Before I begin this particular blog post, let me reiterate that I graduated from The Unsinkable Albany State University, which just so happens to be the very best university on the planet. My university also has the distinction of being 1 of only 101 Historically Black Colleges and Universities, also referred to as a HBCU. I couldn’t be more proud to have been chosen to part of this prestigious University System. While I applaud and champion my alma mater, there was a time when I thought that the admissions and registration process was less than desirable. I complained that it was too slow and tedious and that there must be a way to expedite this process. That is until the news broke on the college admissions scandal that has rocked the collegiate world. It is safe to say that the Department of Education will have their hands full over the next few years with this one.
On the surface level there is nothing too arduous for the prosecutors, who will be assigned to try this case, in both civil and criminal court proceedings. It should be an open and close case pretty much. Rich or elitist members of society, buying (bribing) their and their children’s way into business and institution without having the capabilities or mental capacity to thrive in these enterprises; should be a slam dunk. Even though this sounds very familiar to me. Or as the elders and ancestors would say: it just the same ol’ same ol’. And herein lies the problem.
One can’t help but to wonder how long this type of scandalous behavior has been happening and perhaps more importantly, has it been only limited to educational opportunities. Well, if I had to guess, and that’s only if I “had” to guess, I would say that this has been going on for quite some time. In addition it is without an inkling of doubt that this type of shenanigans has been occurring in areas where having a “leg” up on competition can be bought. Again this is nothing new in our society nor should it be a total shock. One only needs to look at the Commander-in-Chief and other politicians to see the evidence, or as the elders and ancestors would say: “the proof is in the puddin.” However, that is not the purpose of but I will revisit this “proof” at a later date and post.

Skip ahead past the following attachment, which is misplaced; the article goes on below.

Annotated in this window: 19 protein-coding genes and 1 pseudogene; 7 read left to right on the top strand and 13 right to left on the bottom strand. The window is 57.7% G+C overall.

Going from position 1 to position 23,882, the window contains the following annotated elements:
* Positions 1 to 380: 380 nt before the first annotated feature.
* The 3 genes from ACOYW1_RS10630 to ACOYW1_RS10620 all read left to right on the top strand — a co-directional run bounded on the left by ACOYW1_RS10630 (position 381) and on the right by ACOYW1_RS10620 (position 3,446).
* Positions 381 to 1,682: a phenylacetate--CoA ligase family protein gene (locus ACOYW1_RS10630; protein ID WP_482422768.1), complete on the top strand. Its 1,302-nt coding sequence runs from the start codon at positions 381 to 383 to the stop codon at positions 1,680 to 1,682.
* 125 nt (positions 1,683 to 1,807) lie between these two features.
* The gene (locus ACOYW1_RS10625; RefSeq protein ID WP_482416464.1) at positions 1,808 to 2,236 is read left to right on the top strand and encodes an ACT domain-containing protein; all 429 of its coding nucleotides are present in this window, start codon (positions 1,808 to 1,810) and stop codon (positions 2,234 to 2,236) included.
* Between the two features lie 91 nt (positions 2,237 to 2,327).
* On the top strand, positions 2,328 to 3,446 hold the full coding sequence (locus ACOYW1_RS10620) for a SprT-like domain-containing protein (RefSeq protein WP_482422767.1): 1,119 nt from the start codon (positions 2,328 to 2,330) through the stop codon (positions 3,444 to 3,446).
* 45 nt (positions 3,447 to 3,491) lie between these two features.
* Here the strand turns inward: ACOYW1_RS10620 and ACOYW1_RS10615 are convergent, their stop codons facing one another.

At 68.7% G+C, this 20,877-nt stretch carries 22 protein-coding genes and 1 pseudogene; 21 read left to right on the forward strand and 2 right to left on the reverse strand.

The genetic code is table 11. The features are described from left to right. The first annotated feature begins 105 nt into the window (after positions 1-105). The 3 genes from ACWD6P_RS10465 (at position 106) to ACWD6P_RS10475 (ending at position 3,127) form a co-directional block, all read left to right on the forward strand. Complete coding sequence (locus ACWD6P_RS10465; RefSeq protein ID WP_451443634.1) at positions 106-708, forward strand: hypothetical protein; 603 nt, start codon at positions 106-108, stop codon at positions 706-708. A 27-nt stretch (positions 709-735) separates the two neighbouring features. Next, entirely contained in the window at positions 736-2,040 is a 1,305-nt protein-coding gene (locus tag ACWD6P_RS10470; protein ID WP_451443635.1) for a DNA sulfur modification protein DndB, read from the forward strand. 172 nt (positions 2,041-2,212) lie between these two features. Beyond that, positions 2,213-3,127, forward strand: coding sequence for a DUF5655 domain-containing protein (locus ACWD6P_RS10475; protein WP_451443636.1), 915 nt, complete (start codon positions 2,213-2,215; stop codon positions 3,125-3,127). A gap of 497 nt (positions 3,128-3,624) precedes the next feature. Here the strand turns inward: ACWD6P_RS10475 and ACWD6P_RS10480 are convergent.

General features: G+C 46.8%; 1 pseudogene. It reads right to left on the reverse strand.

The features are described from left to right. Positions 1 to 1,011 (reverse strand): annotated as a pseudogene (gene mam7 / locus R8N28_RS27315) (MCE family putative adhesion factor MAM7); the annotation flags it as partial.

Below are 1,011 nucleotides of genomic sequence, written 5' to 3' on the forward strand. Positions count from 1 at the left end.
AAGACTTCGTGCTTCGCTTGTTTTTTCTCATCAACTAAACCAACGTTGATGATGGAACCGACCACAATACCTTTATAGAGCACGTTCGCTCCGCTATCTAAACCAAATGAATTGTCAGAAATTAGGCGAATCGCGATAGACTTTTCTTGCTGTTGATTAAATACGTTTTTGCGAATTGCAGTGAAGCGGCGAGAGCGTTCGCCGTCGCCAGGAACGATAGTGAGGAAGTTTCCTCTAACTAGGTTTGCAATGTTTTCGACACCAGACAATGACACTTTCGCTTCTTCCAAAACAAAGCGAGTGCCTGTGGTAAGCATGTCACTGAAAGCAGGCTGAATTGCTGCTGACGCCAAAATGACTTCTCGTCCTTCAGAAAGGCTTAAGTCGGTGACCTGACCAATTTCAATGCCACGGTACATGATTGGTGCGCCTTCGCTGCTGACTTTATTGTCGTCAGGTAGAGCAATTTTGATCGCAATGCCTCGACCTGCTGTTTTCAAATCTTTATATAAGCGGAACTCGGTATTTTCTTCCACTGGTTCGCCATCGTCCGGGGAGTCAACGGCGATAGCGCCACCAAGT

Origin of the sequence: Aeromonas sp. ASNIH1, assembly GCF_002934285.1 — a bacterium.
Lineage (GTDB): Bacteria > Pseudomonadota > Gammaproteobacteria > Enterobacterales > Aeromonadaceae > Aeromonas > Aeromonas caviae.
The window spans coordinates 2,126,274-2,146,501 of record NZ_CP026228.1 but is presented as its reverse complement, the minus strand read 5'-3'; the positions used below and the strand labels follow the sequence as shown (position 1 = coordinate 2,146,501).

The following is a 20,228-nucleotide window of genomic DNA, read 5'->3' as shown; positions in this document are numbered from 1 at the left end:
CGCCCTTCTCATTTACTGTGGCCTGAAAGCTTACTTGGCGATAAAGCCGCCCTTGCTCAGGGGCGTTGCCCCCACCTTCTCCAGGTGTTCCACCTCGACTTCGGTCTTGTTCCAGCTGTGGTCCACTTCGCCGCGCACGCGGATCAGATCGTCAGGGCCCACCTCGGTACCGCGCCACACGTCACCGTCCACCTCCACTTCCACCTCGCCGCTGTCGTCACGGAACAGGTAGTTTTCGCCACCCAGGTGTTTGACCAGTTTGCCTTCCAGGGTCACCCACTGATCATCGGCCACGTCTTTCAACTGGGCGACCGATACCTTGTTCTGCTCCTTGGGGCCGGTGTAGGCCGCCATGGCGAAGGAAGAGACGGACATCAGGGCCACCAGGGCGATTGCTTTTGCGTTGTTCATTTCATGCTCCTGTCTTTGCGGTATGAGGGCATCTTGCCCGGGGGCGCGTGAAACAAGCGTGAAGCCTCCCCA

This scandal is one that is certain to cast a darker shadow over an institute that has been historically both racial and gender disproportionate. The harsh reality is that for every student who has been able to purchase their way into one of these prestigious institution; there was a potential student who was rejected despite having superior test scores than those with the financial means to be scrupulous. Again there is not one shred of doubt that this has been going on for generations.
As an educator it sickens me that I dutifully teach my students to strive hard to obtain great grades to increase their chances of being accepted into a institute of higher learning. As a parent it becomes even more disheartening. So, who is to blame? To be honest, I don’t think that it starts or stops with the men and women in the admissions and registrar’s office. Even though I can’t believe that not one eyebrow was raised when applications and admissions came across the desks of those individuals who were unqualified or didn’t even exist. There had to be a system of checks and balances to ensure that each potential applicant is the best qualified student to be accepted into the university. I know that this system of checks and balances is in place at university; because it was most definitely in place at my university. Which explains the wait time from the admission and registrar’s office that would drive many of us up the wall. I’m convinced now more than ever that they were doing the right thing and being fair and knew they repercussions of committing those types of deeds currently making headlines in today’s news. Or as my elders and ancestors say they knew that “what doesn’t come out in the wash, will come out in the rinse.” I guess it’s laundry day for education.